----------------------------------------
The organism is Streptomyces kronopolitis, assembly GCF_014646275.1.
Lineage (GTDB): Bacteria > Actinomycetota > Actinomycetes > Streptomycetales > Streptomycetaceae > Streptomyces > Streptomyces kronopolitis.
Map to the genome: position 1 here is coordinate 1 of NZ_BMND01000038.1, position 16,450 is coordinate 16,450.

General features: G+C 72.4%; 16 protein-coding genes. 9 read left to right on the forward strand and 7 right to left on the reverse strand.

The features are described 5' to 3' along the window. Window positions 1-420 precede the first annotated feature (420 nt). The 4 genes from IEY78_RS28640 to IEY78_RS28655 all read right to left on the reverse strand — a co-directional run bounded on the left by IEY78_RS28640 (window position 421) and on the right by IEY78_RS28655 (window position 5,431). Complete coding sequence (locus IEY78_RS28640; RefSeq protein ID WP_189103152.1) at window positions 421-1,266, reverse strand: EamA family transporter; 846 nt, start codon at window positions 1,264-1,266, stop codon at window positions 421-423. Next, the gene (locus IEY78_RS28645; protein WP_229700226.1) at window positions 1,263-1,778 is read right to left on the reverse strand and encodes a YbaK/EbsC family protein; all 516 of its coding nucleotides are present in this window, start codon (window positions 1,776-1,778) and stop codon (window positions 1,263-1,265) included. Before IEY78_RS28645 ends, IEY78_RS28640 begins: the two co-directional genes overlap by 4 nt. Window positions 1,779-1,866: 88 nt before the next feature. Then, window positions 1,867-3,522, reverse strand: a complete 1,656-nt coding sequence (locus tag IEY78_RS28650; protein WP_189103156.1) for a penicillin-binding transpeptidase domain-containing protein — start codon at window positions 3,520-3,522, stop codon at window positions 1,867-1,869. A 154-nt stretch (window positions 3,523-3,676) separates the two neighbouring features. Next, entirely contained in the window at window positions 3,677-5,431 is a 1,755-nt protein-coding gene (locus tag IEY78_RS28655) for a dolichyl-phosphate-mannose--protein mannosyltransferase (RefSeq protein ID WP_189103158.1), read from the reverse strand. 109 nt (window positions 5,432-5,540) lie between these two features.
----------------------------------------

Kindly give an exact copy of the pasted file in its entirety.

The organism is Streptomyces kronopolitis, assembly GCF_014646275.1.
Lineage (GTDB): Bacteria > Actinomycetota > Actinomycetes > Streptomycetales > Streptomycetaceae > Streptomyces > Streptomyces kronopolitis.
Map to the genome: position 1 here is coordinate 1 of NZ_BMND01000038.1, position 16,450 is coordinate 16,450.

General features: G+C 72.4%; 16 protein-coding genes. 9 read left to right on the forward strand and 7 right to left on the reverse strand.

The features are described 5' to 3' along the window. Window positions 1-420 precede the first annotated feature (420 nt). The 4 genes from IEY78_RS28640 to IEY78_RS28655 all read right to left on the reverse strand — a co-directional run bounded on the left by IEY78_RS28640 (window position 421) and on the right by IEY78_RS28655 (window position 5,431). Complete coding sequence (locus IEY78_RS28640; RefSeq protein ID WP_189103152.1) at window positions 421-1,266, reverse strand: EamA family transporter; 846 nt, start codon at window positions 1,264-1,266, stop codon at window positions 421-423. Next, the gene (locus IEY78_RS28645; protein WP_229700226.1) at window positions 1,263-1,778 is read right to left on the reverse strand and encodes a YbaK/EbsC family protein; all 516 of its coding nucleotides are present in this window, start codon (window positions 1,776-1,778) and stop codon (window positions 1,263-1,265) included. Before IEY78_RS28645 ends, IEY78_RS28640 begins: the two co-directional genes overlap by 4 nt. Window positions 1,779-1,866: 88 nt before the next feature. Then, window positions 1,867-3,522, reverse strand: a complete 1,656-nt coding sequence (locus tag IEY78_RS28650; protein WP_189103156.1) for a penicillin-binding transpeptidase domain-containing protein — start codon at window positions 3,520-3,522, stop codon at window positions 1,867-1,869. A 154-nt stretch (window positions 3,523-3,676) separates the two neighbouring features. Next, entirely contained in the window at window positions 3,677-5,431 is a 1,755-nt protein-coding gene (locus tag IEY78_RS28655) for a dolichyl-phosphate-mannose--protein mannosyltransferase (RefSeq protein ID WP_189103158.1), read from the reverse strand. 109 nt (window positions 5,432-5,540) lie between these two features.